Vaccines (as we are all too aware at the moment!), are life-saving preventative medicines. Worldwide, they reduce both the frequency and severity of many infectious diseases in humans and animals. Whilst rigorously tested in comprehensive safety trials before approval for use and licensing, there exists annually, a very small incidence of adverse reactions. Typically, the frequency of such reactions is tiny and only remains a fraction of just one percent. 

Unfortunately, one rarely documented problem, can be a feline injection site sarcoma (also known as FISS). This article will now discuss this unique, species specific disease.

What is FISS?

In cats, an invasive form of cancer, the feline injection site-sarcoma (FISS) is the most serious potential adverse effect following vaccination. This unique form of skin cancer is an aggressive, locally infiltrative, malignant tumour. It usually develops at the site of a previous injection. Tumour growth is typically both rapid and intrusive into the local surrounding tissues. In up to a quarter of cases, metastatic spread (distant spread of the tumour), may occur to the lungs. 

What is the incidence?

An article published in the veterinary literature in 2019, cited the estimated incidence of FISS in registered cats in the UK, as 1 in 16,000 – 50,000. The disease appears to be more commonly diagnosed in certain countries other than the UK. The USA for example, reports a higher incidence of disease. America has even established a task force to help Vets understand, manage and prevent these tumours from occurring.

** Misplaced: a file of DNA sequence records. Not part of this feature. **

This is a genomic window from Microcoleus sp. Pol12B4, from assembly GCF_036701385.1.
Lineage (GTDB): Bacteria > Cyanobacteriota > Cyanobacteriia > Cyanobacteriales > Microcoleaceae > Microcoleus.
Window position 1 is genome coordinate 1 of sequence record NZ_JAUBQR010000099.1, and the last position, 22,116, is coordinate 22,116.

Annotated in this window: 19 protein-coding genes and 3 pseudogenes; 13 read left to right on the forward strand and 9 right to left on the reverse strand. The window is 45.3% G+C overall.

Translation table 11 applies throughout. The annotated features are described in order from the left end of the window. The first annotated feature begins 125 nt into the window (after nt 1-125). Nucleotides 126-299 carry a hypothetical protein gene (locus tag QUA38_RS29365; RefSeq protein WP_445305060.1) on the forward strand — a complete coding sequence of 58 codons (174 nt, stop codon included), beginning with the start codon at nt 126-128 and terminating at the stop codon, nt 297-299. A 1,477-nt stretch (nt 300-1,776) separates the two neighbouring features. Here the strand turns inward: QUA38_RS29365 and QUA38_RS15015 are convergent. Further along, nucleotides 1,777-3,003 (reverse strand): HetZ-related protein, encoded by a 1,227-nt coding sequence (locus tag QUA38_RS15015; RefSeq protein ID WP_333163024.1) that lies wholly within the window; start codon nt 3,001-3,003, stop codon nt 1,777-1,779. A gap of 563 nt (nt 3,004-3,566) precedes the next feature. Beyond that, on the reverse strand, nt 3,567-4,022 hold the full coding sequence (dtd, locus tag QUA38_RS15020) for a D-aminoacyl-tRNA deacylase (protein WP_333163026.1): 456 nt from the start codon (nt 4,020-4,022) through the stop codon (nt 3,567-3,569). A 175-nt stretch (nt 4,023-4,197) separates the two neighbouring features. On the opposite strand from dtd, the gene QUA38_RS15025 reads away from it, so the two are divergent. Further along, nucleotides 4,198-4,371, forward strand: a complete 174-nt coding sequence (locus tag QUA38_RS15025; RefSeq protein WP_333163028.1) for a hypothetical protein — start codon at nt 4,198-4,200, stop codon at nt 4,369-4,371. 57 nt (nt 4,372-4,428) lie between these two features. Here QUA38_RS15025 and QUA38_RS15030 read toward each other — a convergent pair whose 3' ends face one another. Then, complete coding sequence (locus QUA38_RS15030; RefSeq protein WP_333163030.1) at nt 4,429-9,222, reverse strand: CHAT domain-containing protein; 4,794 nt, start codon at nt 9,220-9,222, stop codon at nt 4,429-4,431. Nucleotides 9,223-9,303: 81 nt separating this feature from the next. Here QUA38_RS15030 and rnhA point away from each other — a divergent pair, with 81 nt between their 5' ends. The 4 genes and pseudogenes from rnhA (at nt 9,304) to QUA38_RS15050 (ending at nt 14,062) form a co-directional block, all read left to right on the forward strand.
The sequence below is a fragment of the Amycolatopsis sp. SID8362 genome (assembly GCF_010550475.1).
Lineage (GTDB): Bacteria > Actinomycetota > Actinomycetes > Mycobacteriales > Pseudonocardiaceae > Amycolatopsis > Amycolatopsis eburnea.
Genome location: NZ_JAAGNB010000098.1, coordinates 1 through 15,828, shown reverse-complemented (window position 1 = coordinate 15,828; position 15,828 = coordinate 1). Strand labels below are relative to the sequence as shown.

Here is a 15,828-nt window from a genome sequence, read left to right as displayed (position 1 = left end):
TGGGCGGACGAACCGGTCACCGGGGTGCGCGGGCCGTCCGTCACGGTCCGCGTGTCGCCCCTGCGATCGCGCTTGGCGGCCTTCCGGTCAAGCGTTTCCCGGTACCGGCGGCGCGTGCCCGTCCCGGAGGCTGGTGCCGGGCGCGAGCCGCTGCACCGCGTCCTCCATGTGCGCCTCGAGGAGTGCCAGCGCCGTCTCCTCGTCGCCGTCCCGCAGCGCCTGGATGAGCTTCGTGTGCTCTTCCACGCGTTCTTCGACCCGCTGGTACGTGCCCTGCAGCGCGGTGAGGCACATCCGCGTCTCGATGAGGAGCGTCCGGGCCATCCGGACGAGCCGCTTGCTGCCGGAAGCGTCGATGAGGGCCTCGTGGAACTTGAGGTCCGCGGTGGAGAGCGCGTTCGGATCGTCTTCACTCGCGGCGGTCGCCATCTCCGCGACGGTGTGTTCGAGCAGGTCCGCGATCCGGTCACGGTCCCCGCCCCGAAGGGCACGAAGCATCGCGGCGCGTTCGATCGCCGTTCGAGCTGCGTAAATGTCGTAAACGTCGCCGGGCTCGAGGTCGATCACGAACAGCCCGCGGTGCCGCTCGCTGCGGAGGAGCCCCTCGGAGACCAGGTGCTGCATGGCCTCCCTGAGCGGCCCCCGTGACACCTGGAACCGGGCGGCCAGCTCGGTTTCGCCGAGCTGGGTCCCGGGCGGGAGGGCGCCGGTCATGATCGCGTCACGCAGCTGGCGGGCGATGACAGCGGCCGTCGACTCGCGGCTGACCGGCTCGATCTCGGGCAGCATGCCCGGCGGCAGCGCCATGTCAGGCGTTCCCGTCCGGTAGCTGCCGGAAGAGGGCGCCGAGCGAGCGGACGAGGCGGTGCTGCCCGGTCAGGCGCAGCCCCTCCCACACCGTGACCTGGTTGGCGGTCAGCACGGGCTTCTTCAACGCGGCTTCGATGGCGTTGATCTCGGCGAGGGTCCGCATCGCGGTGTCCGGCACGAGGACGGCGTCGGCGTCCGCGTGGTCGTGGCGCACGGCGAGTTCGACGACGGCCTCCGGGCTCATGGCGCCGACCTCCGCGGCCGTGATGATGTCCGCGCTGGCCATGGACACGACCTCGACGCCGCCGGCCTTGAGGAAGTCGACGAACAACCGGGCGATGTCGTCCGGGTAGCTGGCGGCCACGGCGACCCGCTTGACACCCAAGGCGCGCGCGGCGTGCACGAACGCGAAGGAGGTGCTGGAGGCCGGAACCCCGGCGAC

A link with specific types of vaccines “adjuvanted vaccines,” was initially noted in 1991 in the USA. An adjuvanted vaccine is one in which a killed (inactivated) vaccine has a carrier molecule linked to it. This carrier molecule enhances the local inflammatory response, which is vital to enhancing the necessary immune response. At this time in America, there appeared an increase in incidence of FISS tumours associated with the increased administration of (adjuvanted) rabies and FeLV (feline leukaemia virus) vaccination. The more intense local inflammation stimulated by these vaccines, was thought to act as a trigger for malignant cancerous change in cells.

Which cats are predisposed?

Middle aged cats seem predisposed to FISS’s albeit they can develop in any age of cat. The most likely process for development of these tumours suggests that induced long-term fibrous inflammation at the injection site, acts as a trigger for subsequent malignant cancerous change of cells. Despite extensive research however, this remains a theory as no definitive proof of the development of FISS has been discovered. 

Clearly not all cats who receive a vaccination develop FISS’s though. There may also be a genetic contribution associated with an increased risk of developing a FISS, or yet unidentified factors involved. 

So, are vaccinations the only possible cause?

Not solely. Whilst vaccinations have been implicated with FISS’s, many other substances placed under the skin, can also play a role. Long-acting steroid injections, antibiotics, suture material and in some very rare circumstances, even microchips have played a role in the cause and development of the tumour. Repeated trauma (in the form of repeated injections) within the same site, is also thought to play a significant role.

Prevention